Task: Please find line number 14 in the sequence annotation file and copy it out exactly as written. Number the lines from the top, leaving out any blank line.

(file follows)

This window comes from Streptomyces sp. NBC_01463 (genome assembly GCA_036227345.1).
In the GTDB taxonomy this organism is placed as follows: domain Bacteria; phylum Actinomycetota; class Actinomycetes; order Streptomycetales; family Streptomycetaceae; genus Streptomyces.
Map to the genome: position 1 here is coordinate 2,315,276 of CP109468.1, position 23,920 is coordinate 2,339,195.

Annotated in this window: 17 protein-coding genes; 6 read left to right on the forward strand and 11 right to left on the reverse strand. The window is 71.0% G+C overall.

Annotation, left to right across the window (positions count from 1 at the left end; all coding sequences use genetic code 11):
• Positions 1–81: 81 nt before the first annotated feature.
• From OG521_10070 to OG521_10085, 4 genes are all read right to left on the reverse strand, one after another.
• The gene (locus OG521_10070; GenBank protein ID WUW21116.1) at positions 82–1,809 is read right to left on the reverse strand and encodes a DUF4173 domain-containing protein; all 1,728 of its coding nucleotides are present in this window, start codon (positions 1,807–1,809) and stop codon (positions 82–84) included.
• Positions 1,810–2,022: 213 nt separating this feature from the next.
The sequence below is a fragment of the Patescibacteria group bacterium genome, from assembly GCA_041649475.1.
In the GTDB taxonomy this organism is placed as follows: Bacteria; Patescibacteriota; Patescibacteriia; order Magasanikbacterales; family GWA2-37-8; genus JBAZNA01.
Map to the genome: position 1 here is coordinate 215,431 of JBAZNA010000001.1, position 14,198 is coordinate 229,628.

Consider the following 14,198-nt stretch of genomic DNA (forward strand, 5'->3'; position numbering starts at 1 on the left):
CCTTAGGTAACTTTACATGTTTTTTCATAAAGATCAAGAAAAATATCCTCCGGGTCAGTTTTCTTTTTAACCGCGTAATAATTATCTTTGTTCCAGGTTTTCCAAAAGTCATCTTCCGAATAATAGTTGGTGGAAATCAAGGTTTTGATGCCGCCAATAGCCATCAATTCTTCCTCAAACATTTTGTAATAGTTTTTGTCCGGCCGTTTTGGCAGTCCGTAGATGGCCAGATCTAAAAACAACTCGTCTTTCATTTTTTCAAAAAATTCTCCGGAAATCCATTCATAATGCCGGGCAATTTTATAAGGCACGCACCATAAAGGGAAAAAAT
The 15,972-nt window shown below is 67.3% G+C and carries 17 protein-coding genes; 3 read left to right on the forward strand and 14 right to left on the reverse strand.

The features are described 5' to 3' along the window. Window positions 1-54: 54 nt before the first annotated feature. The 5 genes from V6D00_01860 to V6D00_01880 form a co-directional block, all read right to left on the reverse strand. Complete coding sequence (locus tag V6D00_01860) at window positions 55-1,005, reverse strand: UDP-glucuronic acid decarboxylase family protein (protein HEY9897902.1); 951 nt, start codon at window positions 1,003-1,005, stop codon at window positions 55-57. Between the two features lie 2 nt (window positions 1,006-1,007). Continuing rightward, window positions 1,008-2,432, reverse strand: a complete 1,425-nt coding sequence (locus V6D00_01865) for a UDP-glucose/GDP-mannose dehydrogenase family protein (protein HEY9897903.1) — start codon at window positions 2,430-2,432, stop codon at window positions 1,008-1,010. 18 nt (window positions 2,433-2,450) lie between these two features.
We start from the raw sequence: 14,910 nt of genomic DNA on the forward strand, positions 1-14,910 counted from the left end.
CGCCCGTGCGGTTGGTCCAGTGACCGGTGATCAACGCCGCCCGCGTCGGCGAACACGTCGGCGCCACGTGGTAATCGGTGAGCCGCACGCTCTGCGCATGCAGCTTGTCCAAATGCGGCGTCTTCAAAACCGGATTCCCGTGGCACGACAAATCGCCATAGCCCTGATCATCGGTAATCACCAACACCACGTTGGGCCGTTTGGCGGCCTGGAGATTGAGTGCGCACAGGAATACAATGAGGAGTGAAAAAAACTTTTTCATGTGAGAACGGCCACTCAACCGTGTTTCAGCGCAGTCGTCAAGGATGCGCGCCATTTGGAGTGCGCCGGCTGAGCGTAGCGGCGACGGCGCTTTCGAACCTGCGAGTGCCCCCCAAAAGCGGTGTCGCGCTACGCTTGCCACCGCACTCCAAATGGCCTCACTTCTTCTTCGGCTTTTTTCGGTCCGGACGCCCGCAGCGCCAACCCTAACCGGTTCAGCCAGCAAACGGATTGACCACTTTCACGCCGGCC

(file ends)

CCTTAGGTAACTTTACATGTTTTTTCATAAAGATCAAGAAAAATATCCTCCGGGTCAGTTTTCTTTTTAACCGCGTAATAATTATCTTTGTTCCAGGTTTTCCAAAAGTCATCTTCCGAATAATAGTTGGTGGAAATCAAGGTTTTGATGCCGCCAATAGCCATCAATTCTTCCTCAAACATTTTGTAATAGTTTTTGTCCGGCCGTTTTGGCAGTCCGTAGATGGCCAGATCTAAAAACAACTCGTCTTTCATTTTTTCAAAAAATTCTCCGGAAATCCATTCATAATGCCGGGCAATTTTATAAGGCACGCACCATAAAGGGAAAAAAT